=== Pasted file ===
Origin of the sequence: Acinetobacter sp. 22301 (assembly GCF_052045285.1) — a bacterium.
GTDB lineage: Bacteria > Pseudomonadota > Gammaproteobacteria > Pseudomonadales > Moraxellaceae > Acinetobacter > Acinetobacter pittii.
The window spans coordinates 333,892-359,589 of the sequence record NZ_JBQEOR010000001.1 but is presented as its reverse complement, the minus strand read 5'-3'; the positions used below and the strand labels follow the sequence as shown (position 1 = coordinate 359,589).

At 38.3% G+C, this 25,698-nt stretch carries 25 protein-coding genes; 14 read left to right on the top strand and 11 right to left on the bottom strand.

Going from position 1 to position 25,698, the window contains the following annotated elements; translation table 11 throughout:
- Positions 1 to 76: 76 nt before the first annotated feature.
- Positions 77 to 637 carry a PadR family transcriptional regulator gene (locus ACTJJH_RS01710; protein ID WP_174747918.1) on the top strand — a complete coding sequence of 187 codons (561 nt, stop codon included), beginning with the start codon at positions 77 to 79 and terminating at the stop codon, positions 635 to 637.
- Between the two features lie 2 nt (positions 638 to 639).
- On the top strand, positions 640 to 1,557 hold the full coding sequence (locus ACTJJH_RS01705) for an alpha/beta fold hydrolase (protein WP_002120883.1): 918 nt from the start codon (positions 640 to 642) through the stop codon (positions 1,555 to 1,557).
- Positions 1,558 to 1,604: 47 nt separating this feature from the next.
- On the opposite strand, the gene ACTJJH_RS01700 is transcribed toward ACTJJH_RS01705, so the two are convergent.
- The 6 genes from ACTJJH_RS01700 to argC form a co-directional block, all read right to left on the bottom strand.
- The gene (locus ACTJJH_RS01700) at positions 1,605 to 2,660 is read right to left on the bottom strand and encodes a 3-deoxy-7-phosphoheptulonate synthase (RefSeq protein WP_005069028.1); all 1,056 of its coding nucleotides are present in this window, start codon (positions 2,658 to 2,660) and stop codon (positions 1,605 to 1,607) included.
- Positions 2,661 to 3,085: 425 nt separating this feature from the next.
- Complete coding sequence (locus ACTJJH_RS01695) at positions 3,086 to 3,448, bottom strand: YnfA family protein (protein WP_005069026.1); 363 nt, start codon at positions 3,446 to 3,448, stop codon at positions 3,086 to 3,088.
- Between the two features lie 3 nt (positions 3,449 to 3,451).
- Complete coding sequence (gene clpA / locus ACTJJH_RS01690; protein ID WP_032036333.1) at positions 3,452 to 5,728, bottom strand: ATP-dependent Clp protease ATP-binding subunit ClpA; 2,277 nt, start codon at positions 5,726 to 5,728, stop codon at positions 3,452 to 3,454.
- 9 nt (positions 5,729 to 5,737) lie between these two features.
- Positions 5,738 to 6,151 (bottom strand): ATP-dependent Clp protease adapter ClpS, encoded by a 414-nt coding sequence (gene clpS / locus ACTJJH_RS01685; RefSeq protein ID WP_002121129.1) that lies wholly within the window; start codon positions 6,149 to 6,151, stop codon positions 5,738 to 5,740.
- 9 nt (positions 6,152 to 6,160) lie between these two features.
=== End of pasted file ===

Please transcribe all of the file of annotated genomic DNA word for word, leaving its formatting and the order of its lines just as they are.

Origin of the sequence: Acinetobacter sp. 22301 (assembly GCF_052045285.1) — a bacterium.
GTDB lineage: Bacteria > Pseudomonadota > Gammaproteobacteria > Pseudomonadales > Moraxellaceae > Acinetobacter > Acinetobacter pittii.
The window spans coordinates 333,892-359,589 of the sequence record NZ_JBQEOR010000001.1 but is presented as its reverse complement, the minus strand read 5'-3'; the positions used below and the strand labels follow the sequence as shown (position 1 = coordinate 359,589).

At 38.3% G+C, this 25,698-nt stretch carries 25 protein-coding genes; 14 read left to right on the top strand and 11 right to left on the bottom strand.

Going from position 1 to position 25,698, the window contains the following annotated elements; translation table 11 throughout:
- Positions 1 to 76: 76 nt before the first annotated feature.
- Positions 77 to 637 carry a PadR family transcriptional regulator gene (locus ACTJJH_RS01710; protein ID WP_174747918.1) on the top strand — a complete coding sequence of 187 codons (561 nt, stop codon included), beginning with the start codon at positions 77 to 79 and terminating at the stop codon, positions 635 to 637.
- Between the two features lie 2 nt (positions 638 to 639).
- On the top strand, positions 640 to 1,557 hold the full coding sequence (locus ACTJJH_RS01705) for an alpha/beta fold hydrolase (protein WP_002120883.1): 918 nt from the start codon (positions 640 to 642) through the stop codon (positions 1,555 to 1,557).
- Positions 1,558 to 1,604: 47 nt separating this feature from the next.
- On the opposite strand, the gene ACTJJH_RS01700 is transcribed toward ACTJJH_RS01705, so the two are convergent.
- The 6 genes from ACTJJH_RS01700 to argC form a co-directional block, all read right to left on the bottom strand.
- The gene (locus ACTJJH_RS01700) at positions 1,605 to 2,660 is read right to left on the bottom strand and encodes a 3-deoxy-7-phosphoheptulonate synthase (RefSeq protein WP_005069028.1); all 1,056 of its coding nucleotides are present in this window, start codon (positions 2,658 to 2,660) and stop codon (positions 1,605 to 1,607) included.
- Positions 2,661 to 3,085: 425 nt separating this feature from the next.
- Complete coding sequence (locus ACTJJH_RS01695) at positions 3,086 to 3,448, bottom strand: YnfA family protein (protein WP_005069026.1); 363 nt, start codon at positions 3,446 to 3,448, stop codon at positions 3,086 to 3,088.
- Between the two features lie 3 nt (positions 3,449 to 3,451).
- Complete coding sequence (gene clpA / locus ACTJJH_RS01690; protein ID WP_032036333.1) at positions 3,452 to 5,728, bottom strand: ATP-dependent Clp protease ATP-binding subunit ClpA; 2,277 nt, start codon at positions 5,726 to 5,728, stop codon at positions 3,452 to 3,454.
- 9 nt (positions 5,729 to 5,737) lie between these two features.
- Positions 5,738 to 6,151 (bottom strand): ATP-dependent Clp protease adapter ClpS, encoded by a 414-nt coding sequence (gene clpS / locus ACTJJH_RS01685; RefSeq protein ID WP_002121129.1) that lies wholly within the window; start codon positions 6,149 to 6,151, stop codon positions 5,738 to 5,740.
- 9 nt (positions 6,152 to 6,160) lie between these two features.